Natasha Brewer, a 48-year-old North Lawndale woman, works in the sterile processing department at Stroger Hospital in Chicago. She said that the hospital is severely understaffed. 

“They build new hospitals, but they don’t employ new people,” she said. “It’s just a hard place to work without the proper people to work in it. Now, they want to increase the insurance, but they don’t want to give us a pay raise, so that’s a decrease in pay. They do all these surgeries, but don’t have proper staffing. Equipment breaks and they don’t want to fix it. It’s a lot of reasons we’re out here — not just one.” 

Brewer is among roughly 2,500 Cook County workers who have been on strike for 15 days now. 

On July 9, Brewer stood near the Cook County courthouse in Maywood with several dozen of her fellow SEIU Local 73 members. The union is demanding parity with other unions representing Cook County employees. 

In late June, Cook County Board President Toni Preckwinkle’s office reached contract agreements with the American Federation of State, County and Municipal Employees (AFSCME), National Nurses United and the Teamsters. 

But members of SEIU Local 73, which includes maintenance workers, administrative personnel and medical personnel like certified registered nurse anesthetists, say their negotiations with Preckwinkle’s administration have stalled. 

One of the main points of contention is the Preckwinkle administration’s unwillingness to budge on its offer of an 8.5  percent pay raise that the union argues is inadequate to cover other proposed expenses. 

For instance, the union argued that there is currently no incentives rewarding long-term workers, no pay raises for the county’s lowest-paid workers, such as housekeepers and custodians, and no raises to cover health insurance increases.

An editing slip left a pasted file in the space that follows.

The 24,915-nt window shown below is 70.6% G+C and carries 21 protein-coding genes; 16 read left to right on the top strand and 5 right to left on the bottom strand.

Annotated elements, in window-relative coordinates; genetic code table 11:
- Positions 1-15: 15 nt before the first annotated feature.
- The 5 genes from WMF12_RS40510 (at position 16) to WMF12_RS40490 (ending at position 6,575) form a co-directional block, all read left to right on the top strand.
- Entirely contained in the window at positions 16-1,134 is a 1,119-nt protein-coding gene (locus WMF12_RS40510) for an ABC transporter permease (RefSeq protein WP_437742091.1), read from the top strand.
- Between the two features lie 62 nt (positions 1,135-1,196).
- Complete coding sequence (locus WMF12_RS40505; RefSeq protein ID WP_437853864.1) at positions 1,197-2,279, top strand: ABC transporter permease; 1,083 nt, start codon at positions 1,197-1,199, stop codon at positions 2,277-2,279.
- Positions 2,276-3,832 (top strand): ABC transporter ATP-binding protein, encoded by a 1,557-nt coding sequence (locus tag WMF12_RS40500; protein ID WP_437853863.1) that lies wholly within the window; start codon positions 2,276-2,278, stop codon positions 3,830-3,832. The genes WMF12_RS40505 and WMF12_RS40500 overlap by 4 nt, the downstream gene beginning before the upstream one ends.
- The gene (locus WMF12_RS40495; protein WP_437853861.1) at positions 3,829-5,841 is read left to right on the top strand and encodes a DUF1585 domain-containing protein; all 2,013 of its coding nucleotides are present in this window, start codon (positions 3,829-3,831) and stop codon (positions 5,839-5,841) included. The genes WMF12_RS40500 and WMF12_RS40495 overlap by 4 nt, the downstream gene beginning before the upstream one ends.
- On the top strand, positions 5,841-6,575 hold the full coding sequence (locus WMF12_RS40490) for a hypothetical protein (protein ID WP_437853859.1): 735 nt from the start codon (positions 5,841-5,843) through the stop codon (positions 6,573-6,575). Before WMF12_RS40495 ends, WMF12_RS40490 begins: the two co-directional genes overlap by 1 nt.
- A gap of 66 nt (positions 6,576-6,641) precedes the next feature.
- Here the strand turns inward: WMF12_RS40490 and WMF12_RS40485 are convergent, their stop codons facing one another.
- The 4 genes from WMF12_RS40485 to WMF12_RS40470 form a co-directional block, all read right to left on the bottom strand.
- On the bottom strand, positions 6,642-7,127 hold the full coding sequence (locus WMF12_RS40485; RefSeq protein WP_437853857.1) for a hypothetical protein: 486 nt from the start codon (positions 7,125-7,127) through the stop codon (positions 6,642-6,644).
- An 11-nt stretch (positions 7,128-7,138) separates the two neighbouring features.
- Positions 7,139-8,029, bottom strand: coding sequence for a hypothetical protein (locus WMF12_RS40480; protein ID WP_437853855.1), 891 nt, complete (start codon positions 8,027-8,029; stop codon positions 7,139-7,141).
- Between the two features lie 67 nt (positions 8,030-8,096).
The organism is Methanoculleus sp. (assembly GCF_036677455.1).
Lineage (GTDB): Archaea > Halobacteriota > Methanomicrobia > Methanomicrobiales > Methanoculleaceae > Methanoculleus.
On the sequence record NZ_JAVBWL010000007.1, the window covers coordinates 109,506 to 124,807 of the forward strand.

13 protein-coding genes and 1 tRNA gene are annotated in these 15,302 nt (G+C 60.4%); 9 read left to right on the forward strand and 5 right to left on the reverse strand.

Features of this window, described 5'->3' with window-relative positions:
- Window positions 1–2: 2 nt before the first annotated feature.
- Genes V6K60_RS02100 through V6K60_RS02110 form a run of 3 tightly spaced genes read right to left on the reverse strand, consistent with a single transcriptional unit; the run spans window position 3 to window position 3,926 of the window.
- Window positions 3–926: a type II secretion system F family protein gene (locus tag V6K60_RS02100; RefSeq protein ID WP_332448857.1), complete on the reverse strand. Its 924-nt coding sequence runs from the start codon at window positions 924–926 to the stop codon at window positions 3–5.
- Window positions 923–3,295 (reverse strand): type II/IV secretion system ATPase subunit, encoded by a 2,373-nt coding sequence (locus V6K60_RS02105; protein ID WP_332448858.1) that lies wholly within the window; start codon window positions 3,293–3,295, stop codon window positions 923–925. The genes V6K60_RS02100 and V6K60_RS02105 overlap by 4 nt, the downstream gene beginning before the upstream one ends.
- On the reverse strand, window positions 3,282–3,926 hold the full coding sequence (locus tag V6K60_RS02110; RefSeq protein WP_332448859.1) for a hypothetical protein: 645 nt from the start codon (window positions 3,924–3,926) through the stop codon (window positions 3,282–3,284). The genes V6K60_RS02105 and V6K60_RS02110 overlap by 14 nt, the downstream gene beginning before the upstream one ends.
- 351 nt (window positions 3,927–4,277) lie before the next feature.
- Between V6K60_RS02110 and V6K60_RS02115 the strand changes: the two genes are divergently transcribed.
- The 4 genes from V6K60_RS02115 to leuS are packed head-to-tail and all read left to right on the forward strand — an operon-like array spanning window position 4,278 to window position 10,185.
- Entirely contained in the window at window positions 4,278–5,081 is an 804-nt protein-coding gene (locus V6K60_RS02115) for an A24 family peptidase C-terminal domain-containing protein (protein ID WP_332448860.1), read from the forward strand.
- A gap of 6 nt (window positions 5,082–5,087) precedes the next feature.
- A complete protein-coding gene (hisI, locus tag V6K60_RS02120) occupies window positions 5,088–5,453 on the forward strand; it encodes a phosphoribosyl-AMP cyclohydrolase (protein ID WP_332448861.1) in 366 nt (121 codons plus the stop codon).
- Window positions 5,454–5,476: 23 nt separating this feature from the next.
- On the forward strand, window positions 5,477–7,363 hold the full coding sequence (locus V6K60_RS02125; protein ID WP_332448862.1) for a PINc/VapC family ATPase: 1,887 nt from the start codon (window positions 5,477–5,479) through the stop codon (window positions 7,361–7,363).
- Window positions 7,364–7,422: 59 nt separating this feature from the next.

“They are charging us more for our health insurance and cutting our benefits at the same time. And they didn’t offer raises to cover the health insurance increase which amounts to a pay cut for all workers,” said Dian Palmer, the president of Local 73. “Their offer creates problems and offers no solutions. We cannot let this continued disrespect stand.”

According to the Chicago Sun-Times, a “letter from the county sent to commissioners and management said, “Based on the County’s calculations, the average pay increase for SEIU members over the life of the contract is in alignment with all other unions which have reached tentative agreements. (This does not include the value of upgrades and adjustments to wage scales which provide an even greater salary increase to employees.)”

Workers who were out in Maywood on July 9, however, said that their grievances go well beyond pay increases. 

Sylvia Kizer, 60, said she’s been working in housekeeping with the county for 29 years. Since the pandemic struck, Kizer said, she’s contracted COVID-19 twice. 

“I caught it in December 2020 and then again in March 2021,” she said. “I know I caught COVID on the job. I have to ask for personal protection equipment (PPE) and I work with biohazards. I’ve worked in areas where we’re not informed that the patient has COVID. It’s a lack of respect, a lack of dignity, a lack of necessity. They don’t see us as grown people and they don’t see us as human beings.” 

oyce Klein, a 33-year-old social worker with the county, said that she’s been supporting COVID patients during the pandemic and making sure they get appointments with their doctors. 

“That’s hard when the hospital is so severely understaffed,” she said. “The coordination is always impossible, but during the pandemic it became even more so.” 

Ericka White, 52, a 30-year county employee who said she was laid off roughly 10 years ago before the SEIU fought for 18 months to get her job back, explained why she was in Maywood on Friday. 

“This fight is necessary, because many, many county employees are very low wage workers,” White said. “I’m blessed to make a decent salary, but there are so many of us that don’t. Finally, somebody is fighting on their behalf. Finally, we have the courage and strength to fight for ourselves. We know we deserve better, so we’re going to keep fighting until there’s no fight left.”